Central Falls resident to graduate URI as top kinesiology student
Todd McLeish, 401-874-7892
Up next – a doctorate in physical therapy so she can help older people
KINGSTON, R.I. – May 5, 2008 – Central Falls resident Elka Arredondo has come a long way since moving with her family from her native Colombia in 2000.
Despite knowing little English when she arrived in the U.S. as a freshman in high school, she will graduate from the University of Rhode Island on May 18 as the top student in the kinesiology program. And she is already well on her way to earning her doctorate in physical therapy.
“When we came to the U.S., we were looking for a better life, job opportunities, and a better future,” Arredondo said.
The URI student has taken advantage of every opportunity that has come her way.
As a sophomore at Central Falls High School, she underwent physical therapy as a result of lower back pain, and her therapy sessions not only relieved her pain but also sparked her interest in the physical therapy profession. A year later, she served as an intern at Liberty Physical Therapy in Lincoln. These experiences led her to enroll in URI’s program in kinesiology, the study of human movement.
While she excelled at her coursework, Arredondo learned last summer that she could get a head-start on graduate school by participating in URI’s Early Contingent Physical Therapy Program, which allows undergraduates in their last year of classes to take graduate level coursework and have it count toward completion of both a bachelor’s degree and the first year of a doctoral program.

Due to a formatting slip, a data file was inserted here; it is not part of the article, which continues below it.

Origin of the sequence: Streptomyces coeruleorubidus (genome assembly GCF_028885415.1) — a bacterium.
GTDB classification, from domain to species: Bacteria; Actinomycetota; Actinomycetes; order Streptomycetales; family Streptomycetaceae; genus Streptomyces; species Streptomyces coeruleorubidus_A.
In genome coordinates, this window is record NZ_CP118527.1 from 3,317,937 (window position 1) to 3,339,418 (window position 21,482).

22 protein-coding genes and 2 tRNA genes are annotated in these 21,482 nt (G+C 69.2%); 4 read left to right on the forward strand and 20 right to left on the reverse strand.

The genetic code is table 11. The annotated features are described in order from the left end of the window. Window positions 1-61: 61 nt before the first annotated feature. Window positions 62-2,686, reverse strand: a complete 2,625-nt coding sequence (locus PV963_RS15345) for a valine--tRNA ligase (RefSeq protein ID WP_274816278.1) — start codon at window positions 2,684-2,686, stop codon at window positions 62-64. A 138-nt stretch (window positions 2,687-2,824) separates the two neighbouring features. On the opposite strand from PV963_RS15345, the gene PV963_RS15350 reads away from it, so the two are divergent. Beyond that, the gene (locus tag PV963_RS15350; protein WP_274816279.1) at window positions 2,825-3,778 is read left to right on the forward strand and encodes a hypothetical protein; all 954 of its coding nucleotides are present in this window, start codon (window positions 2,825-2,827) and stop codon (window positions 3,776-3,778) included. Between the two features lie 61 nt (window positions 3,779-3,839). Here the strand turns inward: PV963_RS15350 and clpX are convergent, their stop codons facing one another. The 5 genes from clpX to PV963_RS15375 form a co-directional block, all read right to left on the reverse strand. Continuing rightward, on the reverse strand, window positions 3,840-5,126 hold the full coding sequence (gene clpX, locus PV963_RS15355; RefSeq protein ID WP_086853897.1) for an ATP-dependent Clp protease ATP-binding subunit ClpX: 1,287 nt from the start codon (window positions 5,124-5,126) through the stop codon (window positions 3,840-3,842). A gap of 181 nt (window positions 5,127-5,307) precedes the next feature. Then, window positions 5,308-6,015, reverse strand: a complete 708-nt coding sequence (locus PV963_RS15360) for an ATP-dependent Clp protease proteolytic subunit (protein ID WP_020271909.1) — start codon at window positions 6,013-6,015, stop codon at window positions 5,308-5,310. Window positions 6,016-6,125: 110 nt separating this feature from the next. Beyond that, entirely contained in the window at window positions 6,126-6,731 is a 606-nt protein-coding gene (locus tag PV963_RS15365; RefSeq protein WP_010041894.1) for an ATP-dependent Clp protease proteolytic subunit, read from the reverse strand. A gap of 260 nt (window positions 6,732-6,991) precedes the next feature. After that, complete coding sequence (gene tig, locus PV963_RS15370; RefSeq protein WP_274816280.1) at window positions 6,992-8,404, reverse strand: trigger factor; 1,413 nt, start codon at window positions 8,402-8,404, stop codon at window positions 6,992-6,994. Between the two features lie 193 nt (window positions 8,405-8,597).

“It has been very challenging, but it’s also been a great experience,” she said. “I have had a lot of hands-on work, including dissecting a human cadaver to study the muscles, the blood supply, nerves, tendons and ligaments. It was pretty intense.
“Sometimes I forgot that I was the only undergrad in a class of older students, and I worried whether I was going to get through it. But in the end I’m very happy that I did it.”
As if her coursework wasn’t difficult enough, Arredondo filled her limited free time with a wide range of activities. As a freshman she was president of Teatro Latino, a Latino theater group on campus that performed a series of plays, and she volunteered at a physical therapy clinic in Lincoln.
Arredondo also served as a resident assistant in the URI residence halls for two years.
“I became an RA because I thought I was too quiet and not very social and I wanted to be a student leader,” she said. “I wanted to be a role model and guide first year students when they came to URI. It was a challenge for me because I was so quiet, but it helped me to become more open. And I had a lot of fun planning programs for my residents. I also learned to have a balance between disciplining them and being someone they could come to for assistance.”
After earning her bachelor’s degree on May 18, Arredondo will return to URI for two more years to complete her doctorate, after which she hopes to provide physical therapy to older residents, perhaps even at her own clinic.
“I plan to specialize in geriatrics because I really like to work with older people,” she said with a smile. “They’re a lot of fun to work with, and they’re always surprised that a young woman like me can help them so much.”